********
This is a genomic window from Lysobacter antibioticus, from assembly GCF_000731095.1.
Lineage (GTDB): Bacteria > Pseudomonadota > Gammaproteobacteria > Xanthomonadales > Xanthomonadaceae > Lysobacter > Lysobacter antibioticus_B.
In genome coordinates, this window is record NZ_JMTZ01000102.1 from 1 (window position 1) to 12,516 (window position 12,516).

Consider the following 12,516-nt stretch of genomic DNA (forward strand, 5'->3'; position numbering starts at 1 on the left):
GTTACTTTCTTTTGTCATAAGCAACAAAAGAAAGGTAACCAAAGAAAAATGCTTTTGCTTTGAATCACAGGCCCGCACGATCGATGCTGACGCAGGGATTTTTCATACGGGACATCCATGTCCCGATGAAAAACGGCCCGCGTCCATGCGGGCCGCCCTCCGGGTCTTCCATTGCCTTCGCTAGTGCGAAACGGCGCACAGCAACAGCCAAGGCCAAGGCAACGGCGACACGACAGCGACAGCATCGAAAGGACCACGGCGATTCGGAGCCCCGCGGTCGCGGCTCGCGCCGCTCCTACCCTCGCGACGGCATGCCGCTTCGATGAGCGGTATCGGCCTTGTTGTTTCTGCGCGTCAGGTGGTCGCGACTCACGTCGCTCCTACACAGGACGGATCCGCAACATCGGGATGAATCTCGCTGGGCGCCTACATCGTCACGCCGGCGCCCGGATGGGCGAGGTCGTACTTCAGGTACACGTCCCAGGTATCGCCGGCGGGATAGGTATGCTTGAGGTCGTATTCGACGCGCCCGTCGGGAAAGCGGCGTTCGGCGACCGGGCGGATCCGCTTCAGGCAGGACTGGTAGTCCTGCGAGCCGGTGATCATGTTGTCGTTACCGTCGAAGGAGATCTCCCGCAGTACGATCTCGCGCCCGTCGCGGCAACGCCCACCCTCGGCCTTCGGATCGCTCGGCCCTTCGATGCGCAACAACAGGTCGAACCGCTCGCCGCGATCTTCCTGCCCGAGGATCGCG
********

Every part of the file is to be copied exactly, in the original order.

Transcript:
This is a genomic window from Lysobacter antibioticus, from assembly GCF_000731095.1.
Lineage (GTDB): Bacteria > Pseudomonadota > Gammaproteobacteria > Xanthomonadales > Xanthomonadaceae > Lysobacter > Lysobacter antibioticus_B.
In genome coordinates, this window is record NZ_JMTZ01000102.1 from 1 (window position 1) to 12,516 (window position 12,516).

Consider the following 12,516-nt stretch of genomic DNA (forward strand, 5'->3'; position numbering starts at 1 on the left):
GTTACTTTCTTTTGTCATAAGCAACAAAAGAAAGGTAACCAAAGAAAAATGCTTTTGCTTTGAATCACAGGCCCGCACGATCGATGCTGACGCAGGGATTTTTCATACGGGACATCCATGTCCCGATGAAAAACGGCCCGCGTCCATGCGGGCCGCCCTCCGGGTCTTCCATTGCCTTCGCTAGTGCGAAACGGCGCACAGCAACAGCCAAGGCCAAGGCAACGGCGACACGACAGCGACAGCATCGAAAGGACCACGGCGATTCGGAGCCCCGCGGTCGCGGCTCGCGCCGCTCCTACCCTCGCGACGGCATGCCGCTTCGATGAGCGGTATCGGCCTTGTTGTTTCTGCGCGTCAGGTGGTCGCGACTCACGTCGCTCCTACACAGGACGGATCCGCAACATCGGGATGAATCTCGCTGGGCGCCTACATCGTCACGCCGGCGCCCGGATGGGCGAGGTCGTACTTCAGGTACACGTCCCAGGTATCGCCGGCGGGATAGGTATGCTTGAGGTCGTATTCGACGCGCCCGTCGGGAAAGCGGCGTTCGGCGACCGGGCGGATCCGCTTCAGGCAGGACTGGTAGTCCTGCGAGCCGGTGATCATGTTGTCGTTACCGTCGAAGGAGATCTCCCGCAGTACGATCTCGCGCCCGTCGCGGCAACGCCCACCCTCGGCCTTCGGATCGCTCGGCCCTTCGATGCGCAACAACAGGTCGAACCGCTCGCCGCGATCTTCCTGCCCGAGGATCGCG